If you are larger than a one man show, have a plan in place.  Ensure that your employees know how to handle a situation and who they need to contact with complaints.  Ensure that a full list of contact details is available.  Never handicap your workers.  If an escalation requires more than what you are allowing your employee to do, you want to allow them the ability to reach out to the appropriate person.  This type of plan in place will speed up your resolution time. 


Bend over Backwards

A customer does not turn to social media until they have not been assisted by the company.  Many companies will receive calls with the customer threatening social media postings.  It is not the intent of using Social Media to get results, it is a threat that social media will be used if there is no resolution to the problem. 

Sometimes the customer is calling just because of the point of the issue. (For example: A sign says one price and rings up as another and the cashier does not assist)

Make sure your customer feels that you are willing to go the extra mile to help solve their problem, even if it means sending the customer to another company or service to get what they need.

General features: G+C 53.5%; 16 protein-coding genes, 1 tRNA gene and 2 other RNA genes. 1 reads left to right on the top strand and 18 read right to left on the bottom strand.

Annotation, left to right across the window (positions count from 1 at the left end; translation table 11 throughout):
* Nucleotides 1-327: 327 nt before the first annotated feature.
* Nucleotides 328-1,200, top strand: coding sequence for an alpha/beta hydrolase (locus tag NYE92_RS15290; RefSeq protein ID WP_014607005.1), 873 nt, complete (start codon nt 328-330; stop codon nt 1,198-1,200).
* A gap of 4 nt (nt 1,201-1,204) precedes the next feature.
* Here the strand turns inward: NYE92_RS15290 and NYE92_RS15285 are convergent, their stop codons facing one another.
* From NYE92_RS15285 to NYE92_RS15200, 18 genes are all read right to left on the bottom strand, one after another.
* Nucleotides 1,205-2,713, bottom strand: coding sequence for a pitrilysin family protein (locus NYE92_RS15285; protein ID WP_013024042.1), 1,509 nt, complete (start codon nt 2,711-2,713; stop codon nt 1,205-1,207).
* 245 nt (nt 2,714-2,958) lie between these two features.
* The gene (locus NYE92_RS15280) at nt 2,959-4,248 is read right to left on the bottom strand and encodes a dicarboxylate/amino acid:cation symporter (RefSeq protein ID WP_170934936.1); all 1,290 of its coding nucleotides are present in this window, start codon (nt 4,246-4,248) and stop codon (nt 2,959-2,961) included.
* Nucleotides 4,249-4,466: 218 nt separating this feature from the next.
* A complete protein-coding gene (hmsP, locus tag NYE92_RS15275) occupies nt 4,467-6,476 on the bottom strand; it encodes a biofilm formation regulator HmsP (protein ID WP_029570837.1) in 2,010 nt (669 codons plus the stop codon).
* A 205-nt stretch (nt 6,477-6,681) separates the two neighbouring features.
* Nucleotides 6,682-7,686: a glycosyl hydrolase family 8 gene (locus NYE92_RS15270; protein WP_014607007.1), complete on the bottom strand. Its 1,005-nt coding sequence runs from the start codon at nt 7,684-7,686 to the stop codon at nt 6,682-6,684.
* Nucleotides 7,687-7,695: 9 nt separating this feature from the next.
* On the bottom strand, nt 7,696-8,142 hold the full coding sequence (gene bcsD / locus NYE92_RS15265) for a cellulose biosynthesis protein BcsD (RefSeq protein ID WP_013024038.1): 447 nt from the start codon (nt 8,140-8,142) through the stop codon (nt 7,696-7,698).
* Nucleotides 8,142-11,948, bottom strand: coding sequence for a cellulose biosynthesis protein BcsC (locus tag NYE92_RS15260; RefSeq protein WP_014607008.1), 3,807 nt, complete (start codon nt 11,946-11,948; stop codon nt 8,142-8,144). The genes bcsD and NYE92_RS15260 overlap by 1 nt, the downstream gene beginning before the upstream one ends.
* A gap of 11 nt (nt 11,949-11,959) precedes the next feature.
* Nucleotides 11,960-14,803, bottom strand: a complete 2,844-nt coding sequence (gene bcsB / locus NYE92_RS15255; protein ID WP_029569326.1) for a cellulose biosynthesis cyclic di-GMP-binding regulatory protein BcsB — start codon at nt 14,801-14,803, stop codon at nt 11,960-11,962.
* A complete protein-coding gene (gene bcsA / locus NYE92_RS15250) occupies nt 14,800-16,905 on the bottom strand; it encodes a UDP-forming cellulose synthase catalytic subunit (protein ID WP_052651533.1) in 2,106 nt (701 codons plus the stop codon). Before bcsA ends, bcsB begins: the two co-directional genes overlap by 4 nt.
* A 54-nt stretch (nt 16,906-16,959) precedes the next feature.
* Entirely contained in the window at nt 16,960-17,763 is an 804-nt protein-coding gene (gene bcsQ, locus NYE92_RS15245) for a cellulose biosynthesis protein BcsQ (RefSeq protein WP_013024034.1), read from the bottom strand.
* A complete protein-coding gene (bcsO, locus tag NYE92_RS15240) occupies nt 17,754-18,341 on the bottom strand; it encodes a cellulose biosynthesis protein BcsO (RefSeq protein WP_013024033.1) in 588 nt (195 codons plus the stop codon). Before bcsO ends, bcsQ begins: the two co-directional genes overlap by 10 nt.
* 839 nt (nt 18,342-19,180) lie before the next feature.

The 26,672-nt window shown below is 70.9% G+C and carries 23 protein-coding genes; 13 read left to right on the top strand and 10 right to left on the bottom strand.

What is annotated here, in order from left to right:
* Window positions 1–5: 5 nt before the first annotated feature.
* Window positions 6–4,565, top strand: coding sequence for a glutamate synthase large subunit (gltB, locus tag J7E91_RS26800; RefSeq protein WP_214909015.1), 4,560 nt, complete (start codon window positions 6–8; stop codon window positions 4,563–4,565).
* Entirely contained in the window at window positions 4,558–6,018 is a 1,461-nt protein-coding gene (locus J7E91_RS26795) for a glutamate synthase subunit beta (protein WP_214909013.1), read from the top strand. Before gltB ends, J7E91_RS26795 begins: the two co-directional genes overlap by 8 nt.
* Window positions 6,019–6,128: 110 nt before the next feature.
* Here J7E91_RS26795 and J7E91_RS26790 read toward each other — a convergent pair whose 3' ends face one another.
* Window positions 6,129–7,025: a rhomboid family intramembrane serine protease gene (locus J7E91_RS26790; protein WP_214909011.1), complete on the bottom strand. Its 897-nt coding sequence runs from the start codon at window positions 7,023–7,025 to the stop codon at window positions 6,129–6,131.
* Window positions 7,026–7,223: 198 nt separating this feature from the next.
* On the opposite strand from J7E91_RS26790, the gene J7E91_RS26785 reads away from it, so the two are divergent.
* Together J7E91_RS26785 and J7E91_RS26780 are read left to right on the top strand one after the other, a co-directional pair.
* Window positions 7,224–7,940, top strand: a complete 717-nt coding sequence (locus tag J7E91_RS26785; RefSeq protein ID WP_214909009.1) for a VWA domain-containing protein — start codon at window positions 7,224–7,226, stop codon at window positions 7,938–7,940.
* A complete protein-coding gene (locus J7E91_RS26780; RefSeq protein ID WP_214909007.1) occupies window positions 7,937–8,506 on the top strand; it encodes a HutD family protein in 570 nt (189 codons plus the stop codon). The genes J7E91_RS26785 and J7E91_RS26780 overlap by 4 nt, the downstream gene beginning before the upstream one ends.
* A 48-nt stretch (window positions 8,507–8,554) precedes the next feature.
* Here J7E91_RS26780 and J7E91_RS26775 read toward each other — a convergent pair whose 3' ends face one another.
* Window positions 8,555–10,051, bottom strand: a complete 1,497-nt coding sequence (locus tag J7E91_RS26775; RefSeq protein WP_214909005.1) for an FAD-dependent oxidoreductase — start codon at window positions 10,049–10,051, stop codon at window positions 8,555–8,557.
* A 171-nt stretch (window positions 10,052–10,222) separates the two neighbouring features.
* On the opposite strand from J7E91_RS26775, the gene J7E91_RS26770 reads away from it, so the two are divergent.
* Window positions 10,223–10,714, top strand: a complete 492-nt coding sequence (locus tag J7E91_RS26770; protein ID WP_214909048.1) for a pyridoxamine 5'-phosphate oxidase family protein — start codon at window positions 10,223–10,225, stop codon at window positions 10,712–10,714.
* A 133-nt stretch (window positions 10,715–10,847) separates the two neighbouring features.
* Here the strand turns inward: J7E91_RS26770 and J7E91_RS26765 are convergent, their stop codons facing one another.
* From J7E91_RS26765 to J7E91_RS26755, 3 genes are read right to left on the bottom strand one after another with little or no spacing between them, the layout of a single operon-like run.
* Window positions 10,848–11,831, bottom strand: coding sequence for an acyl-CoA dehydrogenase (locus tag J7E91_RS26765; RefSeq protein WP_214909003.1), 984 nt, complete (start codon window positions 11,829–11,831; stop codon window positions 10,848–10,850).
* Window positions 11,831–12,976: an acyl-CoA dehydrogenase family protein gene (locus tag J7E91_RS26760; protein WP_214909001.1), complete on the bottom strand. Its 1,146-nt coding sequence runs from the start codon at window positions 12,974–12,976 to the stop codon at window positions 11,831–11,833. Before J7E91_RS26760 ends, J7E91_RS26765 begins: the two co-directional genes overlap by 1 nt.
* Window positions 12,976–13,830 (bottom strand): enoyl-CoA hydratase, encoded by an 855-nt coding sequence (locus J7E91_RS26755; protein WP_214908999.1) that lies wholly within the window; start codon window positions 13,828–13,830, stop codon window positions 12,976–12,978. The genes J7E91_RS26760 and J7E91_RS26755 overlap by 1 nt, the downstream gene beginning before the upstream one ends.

Follow Up

Once you have responded to a complaint on social media, do not make the mistake that you have responded to their needs.  Follow up with the customer to make sure you have fully met their  needs.  Many companies now send a survey to fill out, to ensure that the customer is satisfied.  A low scoring survey will signal not only an issue with a potential employee, but it could also mean that the customer is not pleased with the outcome even though the conversation went otherwise.  There are always instances where no matter what you do- the customer is not satisfied, but it is just not worth the reputation of your business to not take that final step. 



Responding quickly and appropriately to negative social comments can help you increase customer loyalty and retention .  Remember it takes time to build trust with your customers, but it can take only seconds to lose it


Your turn:

Please tell us how you handle criticism or negative comments on Social Media below